EAGLE MOUNTAIN For a town that has a median age of 13, this park is more than welcome.
The Eagle Mountain City Council has awarded a bid contract to American Ramp Co. to construct a skate park in Pony Express Memorial Park. The 11,000-square-foot park will cost the city about $350,000, which also includes landscaping and amenities.
Construction should begin sometime in the next few weeks and the park is expected to be finished by the beginning of September, said Linda Peterson, Eagle Mountain spokeswoman.
City officials met with residents in February to get a feel for what the residents wanted and find volunteers to be on the Eagle Mountain City Skate Park Committee. The committee, comprised of three youths and four adults who all skate as well as city staff, met with the bidders, tried out the equipment and visited other area skate parks, Peterson said.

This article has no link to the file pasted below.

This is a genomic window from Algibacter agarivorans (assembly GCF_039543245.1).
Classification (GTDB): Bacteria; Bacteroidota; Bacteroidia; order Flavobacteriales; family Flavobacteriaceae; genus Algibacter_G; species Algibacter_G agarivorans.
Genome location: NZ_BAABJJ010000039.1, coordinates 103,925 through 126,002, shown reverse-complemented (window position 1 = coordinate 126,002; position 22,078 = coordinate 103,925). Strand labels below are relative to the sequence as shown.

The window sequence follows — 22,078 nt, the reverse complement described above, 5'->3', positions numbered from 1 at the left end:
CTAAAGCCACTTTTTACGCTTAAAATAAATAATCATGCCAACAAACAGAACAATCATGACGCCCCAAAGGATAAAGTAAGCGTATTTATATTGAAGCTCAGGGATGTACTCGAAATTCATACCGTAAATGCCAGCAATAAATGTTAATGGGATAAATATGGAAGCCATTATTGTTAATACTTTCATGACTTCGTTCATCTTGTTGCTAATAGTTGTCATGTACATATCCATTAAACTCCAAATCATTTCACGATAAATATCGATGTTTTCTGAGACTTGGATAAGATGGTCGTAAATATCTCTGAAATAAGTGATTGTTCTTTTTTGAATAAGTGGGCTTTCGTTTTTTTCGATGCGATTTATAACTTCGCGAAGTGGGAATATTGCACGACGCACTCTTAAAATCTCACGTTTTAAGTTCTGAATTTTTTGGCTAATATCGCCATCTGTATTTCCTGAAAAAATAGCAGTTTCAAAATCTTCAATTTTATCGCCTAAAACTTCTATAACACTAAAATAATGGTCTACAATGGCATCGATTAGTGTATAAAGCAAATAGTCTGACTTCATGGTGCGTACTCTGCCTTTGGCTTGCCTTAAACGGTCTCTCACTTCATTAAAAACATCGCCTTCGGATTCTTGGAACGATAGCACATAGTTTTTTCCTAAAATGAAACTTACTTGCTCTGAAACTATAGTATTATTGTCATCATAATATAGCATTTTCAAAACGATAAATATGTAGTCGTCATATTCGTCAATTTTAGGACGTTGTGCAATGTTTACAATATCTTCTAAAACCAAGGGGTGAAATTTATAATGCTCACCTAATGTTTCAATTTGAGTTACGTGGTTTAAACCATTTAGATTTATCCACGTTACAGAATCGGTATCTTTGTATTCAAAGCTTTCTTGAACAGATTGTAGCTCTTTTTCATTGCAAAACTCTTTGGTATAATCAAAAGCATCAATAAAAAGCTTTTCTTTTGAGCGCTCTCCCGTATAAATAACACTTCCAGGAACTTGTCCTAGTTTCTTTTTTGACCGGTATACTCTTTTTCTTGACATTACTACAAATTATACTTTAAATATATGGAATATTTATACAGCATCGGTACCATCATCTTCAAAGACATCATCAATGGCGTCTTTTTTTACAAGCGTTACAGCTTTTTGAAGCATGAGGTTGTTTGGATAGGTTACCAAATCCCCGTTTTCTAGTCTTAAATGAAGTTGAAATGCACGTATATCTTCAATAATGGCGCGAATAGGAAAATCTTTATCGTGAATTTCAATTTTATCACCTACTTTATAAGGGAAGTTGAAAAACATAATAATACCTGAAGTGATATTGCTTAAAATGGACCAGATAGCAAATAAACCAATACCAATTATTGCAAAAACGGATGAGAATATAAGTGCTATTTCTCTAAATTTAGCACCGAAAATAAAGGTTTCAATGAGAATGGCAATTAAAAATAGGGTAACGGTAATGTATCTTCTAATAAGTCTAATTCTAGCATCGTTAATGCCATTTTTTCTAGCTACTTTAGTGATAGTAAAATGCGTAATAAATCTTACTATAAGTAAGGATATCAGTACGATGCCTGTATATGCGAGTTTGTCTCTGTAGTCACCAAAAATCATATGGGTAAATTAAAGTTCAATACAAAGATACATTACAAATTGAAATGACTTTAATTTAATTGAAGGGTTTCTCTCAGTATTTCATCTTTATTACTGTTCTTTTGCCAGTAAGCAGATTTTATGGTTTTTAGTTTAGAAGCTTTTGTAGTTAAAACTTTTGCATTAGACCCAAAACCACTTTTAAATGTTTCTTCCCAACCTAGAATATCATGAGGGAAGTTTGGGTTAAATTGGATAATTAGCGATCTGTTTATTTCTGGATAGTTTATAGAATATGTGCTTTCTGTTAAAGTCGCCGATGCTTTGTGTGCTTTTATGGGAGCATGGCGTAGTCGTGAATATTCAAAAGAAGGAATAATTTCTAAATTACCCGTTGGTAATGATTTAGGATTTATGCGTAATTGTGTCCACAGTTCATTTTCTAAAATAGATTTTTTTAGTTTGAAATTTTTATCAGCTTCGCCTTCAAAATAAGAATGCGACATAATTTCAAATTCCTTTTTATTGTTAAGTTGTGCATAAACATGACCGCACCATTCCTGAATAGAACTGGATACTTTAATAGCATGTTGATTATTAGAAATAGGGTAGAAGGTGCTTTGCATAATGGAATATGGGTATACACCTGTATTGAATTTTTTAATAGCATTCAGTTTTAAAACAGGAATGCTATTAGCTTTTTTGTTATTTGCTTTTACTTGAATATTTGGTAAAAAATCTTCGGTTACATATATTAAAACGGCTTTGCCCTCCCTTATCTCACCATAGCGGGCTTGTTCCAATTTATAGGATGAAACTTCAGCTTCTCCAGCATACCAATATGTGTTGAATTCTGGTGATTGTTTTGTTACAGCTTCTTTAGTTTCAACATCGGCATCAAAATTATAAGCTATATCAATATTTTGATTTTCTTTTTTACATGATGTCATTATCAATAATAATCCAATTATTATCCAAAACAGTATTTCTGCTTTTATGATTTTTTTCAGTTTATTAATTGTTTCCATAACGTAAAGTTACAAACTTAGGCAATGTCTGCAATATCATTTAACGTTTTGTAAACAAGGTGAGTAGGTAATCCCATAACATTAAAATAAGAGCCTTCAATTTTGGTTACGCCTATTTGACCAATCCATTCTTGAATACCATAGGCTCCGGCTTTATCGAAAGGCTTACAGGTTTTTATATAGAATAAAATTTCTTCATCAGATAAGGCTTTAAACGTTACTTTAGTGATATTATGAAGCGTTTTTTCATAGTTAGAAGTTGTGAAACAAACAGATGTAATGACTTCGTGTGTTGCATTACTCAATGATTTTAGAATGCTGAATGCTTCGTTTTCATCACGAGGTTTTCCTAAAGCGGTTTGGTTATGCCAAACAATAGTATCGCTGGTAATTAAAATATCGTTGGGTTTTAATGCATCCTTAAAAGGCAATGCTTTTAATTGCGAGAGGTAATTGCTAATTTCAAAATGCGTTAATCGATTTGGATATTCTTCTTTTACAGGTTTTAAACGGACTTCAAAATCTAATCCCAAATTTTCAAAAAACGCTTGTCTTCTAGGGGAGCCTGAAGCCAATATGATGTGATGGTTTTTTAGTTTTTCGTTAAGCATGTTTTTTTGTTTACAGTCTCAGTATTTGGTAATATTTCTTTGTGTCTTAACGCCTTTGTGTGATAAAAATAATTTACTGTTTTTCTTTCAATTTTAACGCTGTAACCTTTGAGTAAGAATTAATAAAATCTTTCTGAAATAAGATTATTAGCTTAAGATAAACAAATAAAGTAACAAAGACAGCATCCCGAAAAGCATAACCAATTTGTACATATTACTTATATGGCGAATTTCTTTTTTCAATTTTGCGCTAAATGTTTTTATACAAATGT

"We reviewed everything with them and the city engineers," said John Hendrickson, Eagle Mountain city manager. "They felt this would be a real good park so they made a recommendation to the City Council and they accepted it."
Hendrickson said American Ramp Co. offered a different approach than the other bidders, with features that can be moved and the ability to expand or redesign the park at any time. The park will be on top of a concrete slab with the features, which are steel and bolted down without the bolts exposed. The park will cater mostly to novice and intermediate riders, but some difficult areas of the park will also be provided for skaters who have more experience, he said.
"It's fairly low maintenance, not more so than a regular skate park, that's the reason they went with it," he said. "It fit our budget and capability."
Another skate park is planned for The Ranches area of Eagle Mountain, but it is still a bit in the future, Hendrickson said. The city is also expanding other parks and preserving corridors for trails to keep open space. He added that the city was working on connecting a paved trail from The Ranches to the skate park in the city center. For now though, officials are happy they could afford the skate park.
"We're excited to see something come in for the kids," he said.
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